Encyclopedia of Behavioral Medicine

2013 Edition
| Editors: Marc D. Gellman, J. Rick Turner

Passive Coping Strategies

  • Linda Carroll
Reference work entry
DOI: https://doi.org/10.1007/978-1-4419-1005-9_1164



Coping is the set of intentional, goal-directed efforts people engage in to minimize the physical, psychological, or social harm of an event or situation (Lazarus & Folkman, 1984; Lazarus, 1999). There are many different theoretical and empirical frameworks for understanding coping and many different ways of classifying coping strategies, but one such classification is “passive coping.” Passive coping refers to feeling of helplessness to deal with the stressor and relying on others to resolve the stressful event or situation (Zeidner & Endler, 1996). Those engaging in passive coping relinquish to others the control of the stressful situation and of their reaction to that situation, or allow other areas of their lives to be adversely affected by the stressful event or situation (Field, McCabe, & Schneiderman, 1985). This reliance on external resources is contrasted with “active coping,” in which the individual is relying upon their own...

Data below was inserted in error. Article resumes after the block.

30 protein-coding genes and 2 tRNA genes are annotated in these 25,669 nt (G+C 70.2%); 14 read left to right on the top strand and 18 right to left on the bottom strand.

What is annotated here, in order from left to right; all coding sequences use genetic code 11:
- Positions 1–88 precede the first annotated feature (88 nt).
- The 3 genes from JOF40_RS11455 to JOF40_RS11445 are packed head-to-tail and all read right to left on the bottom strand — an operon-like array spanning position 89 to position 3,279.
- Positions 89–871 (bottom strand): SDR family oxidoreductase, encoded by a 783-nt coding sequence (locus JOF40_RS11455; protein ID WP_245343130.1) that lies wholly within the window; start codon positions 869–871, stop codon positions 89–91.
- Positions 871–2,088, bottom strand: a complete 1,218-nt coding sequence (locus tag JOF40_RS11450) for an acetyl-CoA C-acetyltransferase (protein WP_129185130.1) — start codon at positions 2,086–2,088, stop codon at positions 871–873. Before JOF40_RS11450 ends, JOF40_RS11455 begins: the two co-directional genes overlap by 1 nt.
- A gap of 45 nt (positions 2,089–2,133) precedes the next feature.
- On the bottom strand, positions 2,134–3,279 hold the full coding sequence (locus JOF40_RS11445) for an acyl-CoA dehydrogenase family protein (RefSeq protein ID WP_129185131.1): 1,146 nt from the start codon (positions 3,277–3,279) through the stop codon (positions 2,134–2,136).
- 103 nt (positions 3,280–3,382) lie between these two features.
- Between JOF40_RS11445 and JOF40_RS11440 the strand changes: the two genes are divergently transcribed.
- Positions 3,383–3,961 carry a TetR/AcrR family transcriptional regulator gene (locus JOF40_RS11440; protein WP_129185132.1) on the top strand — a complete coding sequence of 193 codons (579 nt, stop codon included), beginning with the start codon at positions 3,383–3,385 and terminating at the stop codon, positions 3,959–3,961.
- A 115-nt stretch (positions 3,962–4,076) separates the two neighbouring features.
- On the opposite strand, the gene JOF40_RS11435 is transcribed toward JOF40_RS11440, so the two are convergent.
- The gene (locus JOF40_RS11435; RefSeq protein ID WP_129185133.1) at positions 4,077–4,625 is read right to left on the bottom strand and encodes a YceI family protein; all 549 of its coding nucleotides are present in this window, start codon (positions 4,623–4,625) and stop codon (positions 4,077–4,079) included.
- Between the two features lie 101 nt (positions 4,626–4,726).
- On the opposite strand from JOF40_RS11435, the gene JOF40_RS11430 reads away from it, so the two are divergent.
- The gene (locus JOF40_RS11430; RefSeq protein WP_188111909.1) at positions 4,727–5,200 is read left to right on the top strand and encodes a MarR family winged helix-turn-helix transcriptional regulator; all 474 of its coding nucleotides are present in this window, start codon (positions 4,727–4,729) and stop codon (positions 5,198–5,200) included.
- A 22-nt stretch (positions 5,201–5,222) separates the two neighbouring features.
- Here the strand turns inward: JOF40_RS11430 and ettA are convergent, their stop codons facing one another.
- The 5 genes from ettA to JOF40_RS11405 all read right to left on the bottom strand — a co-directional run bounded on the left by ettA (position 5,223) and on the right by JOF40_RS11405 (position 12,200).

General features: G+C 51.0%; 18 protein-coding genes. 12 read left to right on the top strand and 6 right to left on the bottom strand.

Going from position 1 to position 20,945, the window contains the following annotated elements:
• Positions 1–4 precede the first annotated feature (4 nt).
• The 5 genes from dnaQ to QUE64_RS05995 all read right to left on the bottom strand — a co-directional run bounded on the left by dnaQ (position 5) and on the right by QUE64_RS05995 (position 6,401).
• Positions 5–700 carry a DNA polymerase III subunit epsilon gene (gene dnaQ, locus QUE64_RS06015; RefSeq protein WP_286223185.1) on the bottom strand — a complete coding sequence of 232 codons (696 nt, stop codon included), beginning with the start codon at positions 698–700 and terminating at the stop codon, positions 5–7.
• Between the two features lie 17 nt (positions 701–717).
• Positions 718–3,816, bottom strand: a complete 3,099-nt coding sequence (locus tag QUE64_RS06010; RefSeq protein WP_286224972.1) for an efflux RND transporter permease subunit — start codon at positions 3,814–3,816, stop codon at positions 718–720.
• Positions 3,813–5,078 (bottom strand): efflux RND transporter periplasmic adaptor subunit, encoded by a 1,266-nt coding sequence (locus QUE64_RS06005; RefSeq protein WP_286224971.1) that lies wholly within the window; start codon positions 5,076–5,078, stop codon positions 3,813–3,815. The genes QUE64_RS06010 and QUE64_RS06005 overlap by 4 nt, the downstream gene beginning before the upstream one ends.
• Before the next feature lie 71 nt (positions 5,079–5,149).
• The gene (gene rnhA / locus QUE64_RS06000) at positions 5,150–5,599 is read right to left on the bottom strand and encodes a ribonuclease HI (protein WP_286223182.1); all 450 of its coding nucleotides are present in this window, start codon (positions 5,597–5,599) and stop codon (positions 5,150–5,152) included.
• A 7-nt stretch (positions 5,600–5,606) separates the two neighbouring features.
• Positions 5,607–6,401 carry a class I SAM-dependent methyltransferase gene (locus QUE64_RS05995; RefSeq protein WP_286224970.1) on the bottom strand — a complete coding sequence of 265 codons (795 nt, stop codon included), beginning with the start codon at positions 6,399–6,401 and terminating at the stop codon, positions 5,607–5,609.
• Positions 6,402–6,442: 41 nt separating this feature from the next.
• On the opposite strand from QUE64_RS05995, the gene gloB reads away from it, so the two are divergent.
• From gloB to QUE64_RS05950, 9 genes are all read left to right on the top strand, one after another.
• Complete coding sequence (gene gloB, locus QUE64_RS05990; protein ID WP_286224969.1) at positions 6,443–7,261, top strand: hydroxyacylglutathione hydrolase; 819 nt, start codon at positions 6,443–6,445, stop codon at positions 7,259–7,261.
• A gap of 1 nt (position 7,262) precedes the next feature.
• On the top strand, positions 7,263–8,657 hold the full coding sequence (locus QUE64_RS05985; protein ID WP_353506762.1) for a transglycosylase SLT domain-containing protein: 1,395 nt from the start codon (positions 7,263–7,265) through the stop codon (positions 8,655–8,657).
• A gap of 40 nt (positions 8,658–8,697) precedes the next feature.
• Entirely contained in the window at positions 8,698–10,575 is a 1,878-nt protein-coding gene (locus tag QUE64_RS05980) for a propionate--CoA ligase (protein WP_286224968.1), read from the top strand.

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References and Readings

  1. Field, T., McCabe, P. M., & Schneiderman, N. (1985). Stress and coping. Hillsdale, NJ: Erlbaum.Google Scholar
  2. Lazarus, R. S. (1999). Stress and emotion: A new synthesis. New York: Springer.Google Scholar
  3. Lazarus, R. S., & Folkman, S. (1984). Stress, appraisal and coping. New York: Springer.Google Scholar
  4. Moos, R. H. (1986). Coping with life crises: An integrated approach. New York: Plenum Press.Google Scholar
  5. Zeidner, M., & Endler, N. S. (1996). Handbook of coping: Theory, research, applications. New York: Wiley.Google Scholar

Copyright information

© Springer Science+Business Media, New York 2013

Authors and Affiliations

  1. 1.Department of Public Health SciencesUniversity of AlbertaEdmontonCanada